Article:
Why is disinformation dangerous? While the messages themselves are often dangerous, such as disinformation surrounding COVID-19, the real danger lies in the ability of disinformation to polarize our country and break our democracy. As disinformation influences actors on both sides, confirmation biases prevent any collaboration in the center, as society becomes so polarized that right-wing and left-wing individuals begin to shun those that cooperate with the other party. Progress and legislation becomes based on the members of the ruling party rather than the will of the people. Further polarization leads to politically motivated violence, the increased role of conspiracy theorists and bigots in our society, and no clear “American identity.” If we continue to allow disinformation to run rampant in American society, there will be nothing “united” about the United States.

With that grim warning, how do we combat this threat? The United States government, civil society, and the American people must work together to eliminate the power of disinformation. The government must punish countries that attack us through information warfare and crack down on domestic perpetrators of disinformation. Civil society must create frameworks to educate the public on the threat of disinformation and increasing media literacy. Most importantly, the American people must work together to identify false information online and mark it as false to prevent further spreading.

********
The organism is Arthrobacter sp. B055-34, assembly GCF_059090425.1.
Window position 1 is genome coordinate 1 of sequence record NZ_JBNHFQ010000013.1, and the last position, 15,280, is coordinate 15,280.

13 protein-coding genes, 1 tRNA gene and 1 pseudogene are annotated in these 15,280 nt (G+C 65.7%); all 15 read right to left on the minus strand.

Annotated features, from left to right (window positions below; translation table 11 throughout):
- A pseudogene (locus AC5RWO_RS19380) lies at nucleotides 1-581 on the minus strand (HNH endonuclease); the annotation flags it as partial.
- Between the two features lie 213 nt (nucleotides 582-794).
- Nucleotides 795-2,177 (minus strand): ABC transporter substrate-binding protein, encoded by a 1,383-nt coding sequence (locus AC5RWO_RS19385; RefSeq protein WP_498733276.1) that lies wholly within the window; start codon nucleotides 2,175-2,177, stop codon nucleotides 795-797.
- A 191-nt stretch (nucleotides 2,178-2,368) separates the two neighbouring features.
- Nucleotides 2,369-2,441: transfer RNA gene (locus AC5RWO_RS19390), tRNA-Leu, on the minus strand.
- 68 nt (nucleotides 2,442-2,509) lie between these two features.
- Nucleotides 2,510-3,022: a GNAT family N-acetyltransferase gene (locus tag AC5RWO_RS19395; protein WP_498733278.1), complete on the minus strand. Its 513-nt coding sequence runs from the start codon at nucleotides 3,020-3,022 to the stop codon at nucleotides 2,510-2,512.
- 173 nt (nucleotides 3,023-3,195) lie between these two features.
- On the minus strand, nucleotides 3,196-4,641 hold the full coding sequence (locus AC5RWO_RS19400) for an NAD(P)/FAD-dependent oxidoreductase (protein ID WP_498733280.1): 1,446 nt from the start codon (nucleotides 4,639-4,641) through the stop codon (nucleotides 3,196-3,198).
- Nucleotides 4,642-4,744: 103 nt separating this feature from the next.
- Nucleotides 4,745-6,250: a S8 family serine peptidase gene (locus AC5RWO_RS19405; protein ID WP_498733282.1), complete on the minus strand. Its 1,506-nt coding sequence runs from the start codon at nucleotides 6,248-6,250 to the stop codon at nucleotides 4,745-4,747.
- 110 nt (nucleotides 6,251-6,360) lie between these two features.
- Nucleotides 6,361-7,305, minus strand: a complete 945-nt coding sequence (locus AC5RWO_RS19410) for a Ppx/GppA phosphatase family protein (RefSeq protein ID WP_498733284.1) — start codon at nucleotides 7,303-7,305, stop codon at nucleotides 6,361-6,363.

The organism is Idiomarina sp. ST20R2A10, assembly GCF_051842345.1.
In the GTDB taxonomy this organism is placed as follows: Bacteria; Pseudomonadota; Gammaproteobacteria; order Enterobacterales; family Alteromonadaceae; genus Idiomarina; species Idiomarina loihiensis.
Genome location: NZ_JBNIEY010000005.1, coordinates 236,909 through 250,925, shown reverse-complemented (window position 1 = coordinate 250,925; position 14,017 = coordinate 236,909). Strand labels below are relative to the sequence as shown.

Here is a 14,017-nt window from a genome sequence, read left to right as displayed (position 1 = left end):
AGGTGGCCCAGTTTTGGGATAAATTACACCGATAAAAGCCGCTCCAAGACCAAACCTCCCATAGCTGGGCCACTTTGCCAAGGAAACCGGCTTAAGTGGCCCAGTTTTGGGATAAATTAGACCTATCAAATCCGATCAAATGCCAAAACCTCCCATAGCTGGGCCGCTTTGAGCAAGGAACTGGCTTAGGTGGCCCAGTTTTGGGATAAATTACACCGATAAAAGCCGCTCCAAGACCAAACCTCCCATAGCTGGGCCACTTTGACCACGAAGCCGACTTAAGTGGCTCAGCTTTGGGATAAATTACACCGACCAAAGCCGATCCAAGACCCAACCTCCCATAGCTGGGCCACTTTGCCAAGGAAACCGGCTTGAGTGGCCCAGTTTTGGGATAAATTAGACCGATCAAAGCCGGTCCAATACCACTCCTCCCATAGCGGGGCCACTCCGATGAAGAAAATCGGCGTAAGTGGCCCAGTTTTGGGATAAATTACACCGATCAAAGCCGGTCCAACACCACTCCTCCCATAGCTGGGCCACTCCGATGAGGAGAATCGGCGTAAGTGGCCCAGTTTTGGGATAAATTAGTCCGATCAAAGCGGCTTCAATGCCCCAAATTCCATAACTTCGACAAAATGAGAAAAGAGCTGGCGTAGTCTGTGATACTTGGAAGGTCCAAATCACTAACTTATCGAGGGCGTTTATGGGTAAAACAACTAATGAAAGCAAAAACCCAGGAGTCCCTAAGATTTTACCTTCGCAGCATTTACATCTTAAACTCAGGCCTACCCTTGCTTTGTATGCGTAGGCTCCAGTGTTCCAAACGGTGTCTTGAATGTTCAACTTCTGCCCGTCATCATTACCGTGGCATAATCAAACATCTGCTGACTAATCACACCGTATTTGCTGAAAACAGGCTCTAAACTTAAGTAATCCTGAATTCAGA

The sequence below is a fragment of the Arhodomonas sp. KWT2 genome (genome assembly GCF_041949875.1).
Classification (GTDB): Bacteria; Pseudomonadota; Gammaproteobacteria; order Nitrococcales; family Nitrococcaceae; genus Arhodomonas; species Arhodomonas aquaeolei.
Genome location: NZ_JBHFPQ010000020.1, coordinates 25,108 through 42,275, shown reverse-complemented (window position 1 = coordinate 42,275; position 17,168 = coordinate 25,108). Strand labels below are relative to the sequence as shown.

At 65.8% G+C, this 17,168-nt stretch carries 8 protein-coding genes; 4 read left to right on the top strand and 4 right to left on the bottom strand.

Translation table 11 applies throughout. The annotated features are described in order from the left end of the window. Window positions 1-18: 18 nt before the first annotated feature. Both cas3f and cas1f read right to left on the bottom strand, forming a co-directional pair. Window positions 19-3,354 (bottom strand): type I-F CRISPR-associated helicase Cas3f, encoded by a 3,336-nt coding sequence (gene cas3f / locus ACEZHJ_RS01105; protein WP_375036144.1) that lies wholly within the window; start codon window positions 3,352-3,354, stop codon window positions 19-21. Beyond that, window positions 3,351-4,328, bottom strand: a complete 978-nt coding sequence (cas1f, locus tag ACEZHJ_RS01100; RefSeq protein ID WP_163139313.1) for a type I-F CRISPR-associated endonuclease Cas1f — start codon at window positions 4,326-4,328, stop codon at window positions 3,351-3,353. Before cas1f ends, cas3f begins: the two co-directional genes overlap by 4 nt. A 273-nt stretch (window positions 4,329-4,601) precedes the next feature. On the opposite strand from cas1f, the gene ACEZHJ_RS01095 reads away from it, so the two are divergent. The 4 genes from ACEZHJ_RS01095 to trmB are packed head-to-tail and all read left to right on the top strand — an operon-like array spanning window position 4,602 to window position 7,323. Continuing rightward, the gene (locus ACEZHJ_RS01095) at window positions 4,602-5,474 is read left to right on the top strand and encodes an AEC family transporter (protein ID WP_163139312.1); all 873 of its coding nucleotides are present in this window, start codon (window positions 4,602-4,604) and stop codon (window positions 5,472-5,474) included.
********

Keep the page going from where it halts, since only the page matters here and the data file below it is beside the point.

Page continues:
At Renew America Together, we launched a campaign to identify disinformation on Twitter. To help us combat disinformation, follow these simple steps:

  1. Ask yourself a few questions: Is this post providing evidence from their personal experience or is it an “I heard from a friend” article? Is the post from a reputable organization or individual? How many followers does the person posting this have?
  2. If the source seems legitimate and the evidence seems reputable, now it’s time to put on your detective caps. Do a quick search online for other reputable sources that support the claim.
  3. If there’s sufficient evidence to support their claim, look at their account and see if there’s anything strange: many bots are recently created but have hundreds of tweets already. If the account was created last week, but there are hundreds of posts, this is likely not a reputable source.
  4. If the account seems legitimate, the sources back up the claim, and the intent of the post seems genuine, this is not disinformation. Otherwise, congratulations! You’ve found a threat to our democracy. Please comment #usvsdisinfo under the disinformation to report it to us.

Thank you for your help in fighting the greatest threat to our democratic system. Together, we can overcome disinformation.